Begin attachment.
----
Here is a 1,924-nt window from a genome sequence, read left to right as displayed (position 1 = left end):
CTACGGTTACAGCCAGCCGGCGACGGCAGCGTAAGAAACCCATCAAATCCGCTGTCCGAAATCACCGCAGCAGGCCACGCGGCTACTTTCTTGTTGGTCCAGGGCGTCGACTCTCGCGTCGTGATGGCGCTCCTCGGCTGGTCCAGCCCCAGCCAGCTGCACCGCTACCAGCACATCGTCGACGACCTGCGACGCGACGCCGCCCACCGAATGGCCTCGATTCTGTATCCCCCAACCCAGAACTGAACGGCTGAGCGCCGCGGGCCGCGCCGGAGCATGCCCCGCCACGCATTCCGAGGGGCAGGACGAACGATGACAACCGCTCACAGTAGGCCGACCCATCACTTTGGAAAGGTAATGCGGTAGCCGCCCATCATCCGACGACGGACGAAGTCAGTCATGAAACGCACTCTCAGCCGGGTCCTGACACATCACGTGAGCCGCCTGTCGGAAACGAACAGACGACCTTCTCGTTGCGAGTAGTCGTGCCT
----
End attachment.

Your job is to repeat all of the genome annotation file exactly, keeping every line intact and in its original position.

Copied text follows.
Here is a 1,924-nt window from a genome sequence, read left to right as displayed (position 1 = left end):
CTACGGTTACAGCCAGCCGGCGACGGCAGCGTAAGAAACCCATCAAATCCGCTGTCCGAAATCACCGCAGCAGGCCACGCGGCTACTTTCTTGTTGGTCCAGGGCGTCGACTCTCGCGTCGTGATGGCGCTCCTCGGCTGGTCCAGCCCCAGCCAGCTGCACCGCTACCAGCACATCGTCGACGACCTGCGACGCGACGCCGCCCACCGAATGGCCTCGATTCTGTATCCCCCAACCCAGAACTGAACGGCTGAGCGCCGCGGGCCGCGCCGGAGCATGCCCCGCCACGCATTCCGAGGGGCAGGACGAACGATGACAACCGCTCACAGTAGGCCGACCCATCACTTTGGAAAGGTAATGCGGTAGCCGCCCATCATCCGACGACGGACGAAGTCAGTCATGAAACGCACTCTCAGCCGGGTCCTGACACATCACGTGAGCCGCCTGTCGGAAACGAACAGACGACCTTCTCGTTGCGAGTAGTCGTGCCT